The editor maintains that companies should not place their advertisements on online websites that contain hateful speech content.
Key Ideas: The editor praises those companies that are following good moral and inclusive principles (appeals) . They are boycotting sites (withdrawing their advertisements) from sites such as YouTube because of the hateful content that is published on such websites, often without their knowledge.
Key idea: as brands are sensitive to their public image, then it is important for companies to be aware of where their ads are placed.
Attacking techniques: The editor criticises Google’s approach which they believe does not go far enough. Whilst, as the editor points out, Google is keen to protect freedom of speech, they refuse to be accountable for the published content.
The editor criticises their principles which they believe involves some hypocrisy. As they point out, these sites are expediently (conveniently) collecting money, but refuse to introduce firm guidelines to stop offensive speech.
The editor uses real life examples as case studies to show that many companies are now talking a principled approach to the placement of the advertisements. (this affects Google’s revenue. Companies include: Telstra, Coopers Brewery, British and Australian Governments, Sleeping Giants.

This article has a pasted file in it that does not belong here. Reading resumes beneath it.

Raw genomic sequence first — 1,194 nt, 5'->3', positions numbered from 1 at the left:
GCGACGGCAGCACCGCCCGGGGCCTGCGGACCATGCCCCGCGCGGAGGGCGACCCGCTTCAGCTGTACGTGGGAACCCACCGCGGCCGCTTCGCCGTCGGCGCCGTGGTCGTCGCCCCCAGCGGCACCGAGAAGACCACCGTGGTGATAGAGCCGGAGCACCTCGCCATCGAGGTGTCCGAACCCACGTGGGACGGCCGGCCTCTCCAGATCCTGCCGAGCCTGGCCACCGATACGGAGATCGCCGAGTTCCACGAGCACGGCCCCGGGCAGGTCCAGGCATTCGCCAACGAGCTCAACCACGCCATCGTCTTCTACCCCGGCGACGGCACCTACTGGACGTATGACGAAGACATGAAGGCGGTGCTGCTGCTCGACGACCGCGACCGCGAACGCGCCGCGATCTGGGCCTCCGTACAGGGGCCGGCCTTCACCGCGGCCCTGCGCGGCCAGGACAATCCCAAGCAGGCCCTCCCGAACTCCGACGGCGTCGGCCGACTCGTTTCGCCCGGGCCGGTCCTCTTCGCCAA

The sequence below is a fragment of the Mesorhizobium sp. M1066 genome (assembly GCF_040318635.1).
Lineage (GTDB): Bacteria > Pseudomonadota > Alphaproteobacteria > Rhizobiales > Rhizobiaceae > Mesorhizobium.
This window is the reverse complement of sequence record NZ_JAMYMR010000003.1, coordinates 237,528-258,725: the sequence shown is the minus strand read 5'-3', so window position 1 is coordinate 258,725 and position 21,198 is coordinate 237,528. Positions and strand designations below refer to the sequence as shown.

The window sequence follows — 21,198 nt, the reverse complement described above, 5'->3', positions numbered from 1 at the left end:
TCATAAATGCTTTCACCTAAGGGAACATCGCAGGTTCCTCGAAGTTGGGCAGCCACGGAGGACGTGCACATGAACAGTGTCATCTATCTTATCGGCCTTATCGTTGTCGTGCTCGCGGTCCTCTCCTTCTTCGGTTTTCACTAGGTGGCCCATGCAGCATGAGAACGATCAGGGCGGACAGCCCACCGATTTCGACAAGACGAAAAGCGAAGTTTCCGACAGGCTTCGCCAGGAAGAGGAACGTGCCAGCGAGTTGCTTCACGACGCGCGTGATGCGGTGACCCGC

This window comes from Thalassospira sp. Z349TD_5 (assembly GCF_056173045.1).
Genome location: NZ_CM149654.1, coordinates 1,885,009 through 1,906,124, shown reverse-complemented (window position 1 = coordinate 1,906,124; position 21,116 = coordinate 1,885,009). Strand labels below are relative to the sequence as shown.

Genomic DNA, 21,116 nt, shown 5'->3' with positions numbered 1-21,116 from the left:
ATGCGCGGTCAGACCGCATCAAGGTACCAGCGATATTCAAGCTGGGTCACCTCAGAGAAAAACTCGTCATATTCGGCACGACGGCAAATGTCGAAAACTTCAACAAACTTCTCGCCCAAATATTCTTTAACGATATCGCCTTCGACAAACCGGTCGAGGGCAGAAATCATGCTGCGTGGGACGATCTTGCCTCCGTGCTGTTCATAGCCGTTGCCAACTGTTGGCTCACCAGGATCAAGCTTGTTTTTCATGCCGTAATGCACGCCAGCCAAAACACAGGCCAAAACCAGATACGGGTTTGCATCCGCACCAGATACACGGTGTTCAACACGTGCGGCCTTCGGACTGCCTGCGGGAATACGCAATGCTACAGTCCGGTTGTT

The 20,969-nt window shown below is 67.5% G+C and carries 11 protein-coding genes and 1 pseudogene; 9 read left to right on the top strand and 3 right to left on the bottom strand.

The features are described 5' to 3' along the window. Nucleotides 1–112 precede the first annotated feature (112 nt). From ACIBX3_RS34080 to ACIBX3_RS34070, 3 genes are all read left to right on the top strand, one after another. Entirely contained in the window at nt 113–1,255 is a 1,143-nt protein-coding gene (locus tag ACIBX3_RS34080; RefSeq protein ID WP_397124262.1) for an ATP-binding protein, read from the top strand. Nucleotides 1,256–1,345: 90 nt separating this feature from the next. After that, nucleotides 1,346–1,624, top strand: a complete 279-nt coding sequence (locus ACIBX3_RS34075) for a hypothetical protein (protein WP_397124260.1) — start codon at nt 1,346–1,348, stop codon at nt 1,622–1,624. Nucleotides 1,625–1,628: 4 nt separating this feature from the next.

Purpose: (The editor uses the evidence to praise certain companies who are holding Google to account and believes that more should follow/ to shame those companies who do place their ads in compromising positions.)
The editor recommends that big businesses boycott sites on the internet that have hateful content.
- Argument strategies: the editor appeals to values such as respect, decency and social justice, and believes that companies must prioritise these values when advertising their brand.
- Evidence: critical to the development of their views, the editor cites several real-life examples of businesses such as Telstra making ethical decisions. The editor praises their boycott of sites that vilified women such as Ita Buttrose and C Ford. They also cite the Cooper Brewery’s example to show that a “backlash” may occur if they do not place ads carefully and ethically.
- International examples: The editor also makes comparisons with the British Government, and British and American companies that are also boycotting inappropriate sites.
(Group together words) Attack: on Google which is not prepared to take responsibility for the hateful content (=lack of social accountability) ; the editor mounts an attack on their motives. They are shamelessly “raking” in money but not exercising responsibility Using cause and effect reasoning strategies the editor concludes that ads create financial capital for Google. Conversely, the absence of these ads has serious financial consequences (loss of $31 billion). (Encourage companies to recognise that they can make a real difference.)
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